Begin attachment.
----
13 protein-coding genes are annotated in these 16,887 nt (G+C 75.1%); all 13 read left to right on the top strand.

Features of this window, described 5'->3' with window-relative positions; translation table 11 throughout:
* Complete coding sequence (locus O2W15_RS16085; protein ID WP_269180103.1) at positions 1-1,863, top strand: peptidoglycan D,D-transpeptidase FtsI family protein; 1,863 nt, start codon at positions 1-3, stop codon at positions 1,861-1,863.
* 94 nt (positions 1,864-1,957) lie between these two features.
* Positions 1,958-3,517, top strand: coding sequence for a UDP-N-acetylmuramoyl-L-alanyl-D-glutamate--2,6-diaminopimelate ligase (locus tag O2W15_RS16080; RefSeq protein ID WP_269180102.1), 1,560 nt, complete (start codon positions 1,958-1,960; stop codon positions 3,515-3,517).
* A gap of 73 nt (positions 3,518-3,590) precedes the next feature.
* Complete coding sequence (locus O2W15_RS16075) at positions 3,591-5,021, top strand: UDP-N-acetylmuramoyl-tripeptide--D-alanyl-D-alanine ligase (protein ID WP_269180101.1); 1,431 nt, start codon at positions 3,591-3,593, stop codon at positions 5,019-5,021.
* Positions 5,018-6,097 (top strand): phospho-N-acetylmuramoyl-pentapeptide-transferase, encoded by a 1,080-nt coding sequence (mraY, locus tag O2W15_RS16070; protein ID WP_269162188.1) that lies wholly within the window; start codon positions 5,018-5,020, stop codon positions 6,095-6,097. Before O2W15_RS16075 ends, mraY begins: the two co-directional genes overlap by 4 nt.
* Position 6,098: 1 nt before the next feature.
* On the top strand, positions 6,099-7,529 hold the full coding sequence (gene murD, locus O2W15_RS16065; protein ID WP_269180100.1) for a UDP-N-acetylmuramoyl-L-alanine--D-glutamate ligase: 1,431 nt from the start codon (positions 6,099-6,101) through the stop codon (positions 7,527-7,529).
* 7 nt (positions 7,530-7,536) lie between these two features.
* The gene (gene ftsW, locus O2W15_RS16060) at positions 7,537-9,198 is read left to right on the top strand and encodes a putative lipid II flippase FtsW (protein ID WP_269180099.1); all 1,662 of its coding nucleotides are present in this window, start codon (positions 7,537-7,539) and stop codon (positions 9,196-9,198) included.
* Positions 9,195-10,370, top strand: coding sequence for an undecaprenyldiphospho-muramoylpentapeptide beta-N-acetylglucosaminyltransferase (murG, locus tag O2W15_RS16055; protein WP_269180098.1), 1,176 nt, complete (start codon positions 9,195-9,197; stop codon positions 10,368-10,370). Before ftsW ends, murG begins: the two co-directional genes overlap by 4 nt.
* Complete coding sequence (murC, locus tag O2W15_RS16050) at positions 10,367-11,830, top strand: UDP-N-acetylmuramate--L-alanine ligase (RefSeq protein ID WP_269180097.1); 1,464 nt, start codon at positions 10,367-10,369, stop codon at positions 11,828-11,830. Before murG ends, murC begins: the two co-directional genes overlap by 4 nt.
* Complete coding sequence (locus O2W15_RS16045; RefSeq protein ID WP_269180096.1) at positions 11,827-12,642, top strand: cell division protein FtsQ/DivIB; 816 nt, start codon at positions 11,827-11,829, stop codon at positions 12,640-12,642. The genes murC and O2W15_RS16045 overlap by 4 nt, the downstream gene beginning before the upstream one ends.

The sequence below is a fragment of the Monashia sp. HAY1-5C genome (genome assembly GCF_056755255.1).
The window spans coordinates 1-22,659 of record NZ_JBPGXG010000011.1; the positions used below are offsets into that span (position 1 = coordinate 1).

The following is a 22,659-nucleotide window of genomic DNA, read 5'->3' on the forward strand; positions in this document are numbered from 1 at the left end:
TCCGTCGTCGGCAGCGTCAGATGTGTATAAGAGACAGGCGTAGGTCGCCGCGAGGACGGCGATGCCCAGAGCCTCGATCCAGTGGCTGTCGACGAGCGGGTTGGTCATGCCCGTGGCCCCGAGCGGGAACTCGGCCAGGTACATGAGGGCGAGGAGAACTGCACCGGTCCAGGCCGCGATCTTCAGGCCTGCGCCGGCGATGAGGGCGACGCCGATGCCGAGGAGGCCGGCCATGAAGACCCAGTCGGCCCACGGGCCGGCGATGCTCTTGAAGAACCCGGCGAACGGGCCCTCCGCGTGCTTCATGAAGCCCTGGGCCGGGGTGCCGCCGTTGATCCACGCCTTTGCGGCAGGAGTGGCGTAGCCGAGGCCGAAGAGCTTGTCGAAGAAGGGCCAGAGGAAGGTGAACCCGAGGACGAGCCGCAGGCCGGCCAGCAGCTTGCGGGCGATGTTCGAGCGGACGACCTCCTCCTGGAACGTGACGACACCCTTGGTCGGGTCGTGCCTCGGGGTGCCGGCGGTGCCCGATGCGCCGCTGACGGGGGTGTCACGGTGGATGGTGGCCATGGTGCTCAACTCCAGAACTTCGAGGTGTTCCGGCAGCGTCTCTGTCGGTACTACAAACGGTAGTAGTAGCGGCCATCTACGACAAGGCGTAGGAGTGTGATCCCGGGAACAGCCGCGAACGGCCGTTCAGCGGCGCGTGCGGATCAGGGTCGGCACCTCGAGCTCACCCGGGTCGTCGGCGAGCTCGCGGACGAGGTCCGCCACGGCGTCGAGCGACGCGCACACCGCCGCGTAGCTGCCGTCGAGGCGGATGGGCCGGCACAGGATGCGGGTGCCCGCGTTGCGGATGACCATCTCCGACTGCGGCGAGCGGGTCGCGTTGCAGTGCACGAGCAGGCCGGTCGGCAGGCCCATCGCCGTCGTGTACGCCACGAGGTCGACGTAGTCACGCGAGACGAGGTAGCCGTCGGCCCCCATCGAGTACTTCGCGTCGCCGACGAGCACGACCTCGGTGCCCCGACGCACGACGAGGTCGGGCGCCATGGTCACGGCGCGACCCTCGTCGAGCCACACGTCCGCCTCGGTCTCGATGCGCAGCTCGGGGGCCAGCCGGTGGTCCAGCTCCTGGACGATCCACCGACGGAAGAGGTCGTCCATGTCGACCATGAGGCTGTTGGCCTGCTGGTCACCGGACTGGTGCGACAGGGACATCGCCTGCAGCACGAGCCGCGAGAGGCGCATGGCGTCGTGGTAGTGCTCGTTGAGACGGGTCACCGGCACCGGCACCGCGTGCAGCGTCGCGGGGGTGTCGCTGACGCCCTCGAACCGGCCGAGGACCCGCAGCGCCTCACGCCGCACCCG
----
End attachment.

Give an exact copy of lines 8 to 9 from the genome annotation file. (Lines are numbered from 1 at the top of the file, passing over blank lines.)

* Positions 5,018-6,097 (top strand): phospho-N-acetylmuramoyl-pentapeptide-transferase, encoded by a 1,080-nt coding sequence (mraY, locus tag O2W15_RS16070; protein ID WP_269162188.1) that lies wholly within the window; start codon positions 5,018-5,020, stop codon positions 6,095-6,097. Before O2W15_RS16075 ends, mraY begins: the two co-directional genes overlap by 4 nt.
* Position 6,098: 1 nt before the next feature.